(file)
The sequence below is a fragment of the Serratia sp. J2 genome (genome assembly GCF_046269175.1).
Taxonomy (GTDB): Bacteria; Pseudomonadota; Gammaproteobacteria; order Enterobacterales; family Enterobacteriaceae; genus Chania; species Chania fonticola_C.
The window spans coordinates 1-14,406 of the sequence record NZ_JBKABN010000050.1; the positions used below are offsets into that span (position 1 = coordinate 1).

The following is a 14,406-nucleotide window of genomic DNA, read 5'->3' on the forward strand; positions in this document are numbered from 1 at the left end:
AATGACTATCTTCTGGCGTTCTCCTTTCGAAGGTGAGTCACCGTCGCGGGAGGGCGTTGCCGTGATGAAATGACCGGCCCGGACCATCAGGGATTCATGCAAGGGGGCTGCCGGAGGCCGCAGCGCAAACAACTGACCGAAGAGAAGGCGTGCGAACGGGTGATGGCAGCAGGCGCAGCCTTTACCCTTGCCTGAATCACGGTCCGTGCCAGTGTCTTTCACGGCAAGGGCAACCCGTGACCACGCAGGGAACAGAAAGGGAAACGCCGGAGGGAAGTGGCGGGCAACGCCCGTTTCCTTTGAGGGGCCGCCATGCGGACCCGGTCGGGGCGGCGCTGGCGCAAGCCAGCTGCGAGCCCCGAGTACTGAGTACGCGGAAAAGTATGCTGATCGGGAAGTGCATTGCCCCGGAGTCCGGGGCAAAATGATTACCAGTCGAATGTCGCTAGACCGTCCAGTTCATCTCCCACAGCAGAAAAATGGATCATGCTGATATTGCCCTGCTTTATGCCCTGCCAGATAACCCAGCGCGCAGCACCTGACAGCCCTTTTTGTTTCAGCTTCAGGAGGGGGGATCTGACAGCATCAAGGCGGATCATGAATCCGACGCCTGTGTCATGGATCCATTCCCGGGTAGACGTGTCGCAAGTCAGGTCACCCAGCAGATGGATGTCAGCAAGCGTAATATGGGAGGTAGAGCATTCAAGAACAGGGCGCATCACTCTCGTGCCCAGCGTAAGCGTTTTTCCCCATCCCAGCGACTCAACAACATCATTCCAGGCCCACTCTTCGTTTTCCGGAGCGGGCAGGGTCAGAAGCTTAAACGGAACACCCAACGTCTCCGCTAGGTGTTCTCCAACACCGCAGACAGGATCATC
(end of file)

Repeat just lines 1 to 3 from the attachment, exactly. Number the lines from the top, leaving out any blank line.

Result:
The sequence below is a fragment of the Serratia sp. J2 genome (genome assembly GCF_046269175.1).
Taxonomy (GTDB): Bacteria; Pseudomonadota; Gammaproteobacteria; order Enterobacterales; family Enterobacteriaceae; genus Chania; species Chania fonticola_C.
The window spans coordinates 1-14,406 of the sequence record NZ_JBKABN010000050.1; the positions used below are offsets into that span (position 1 = coordinate 1).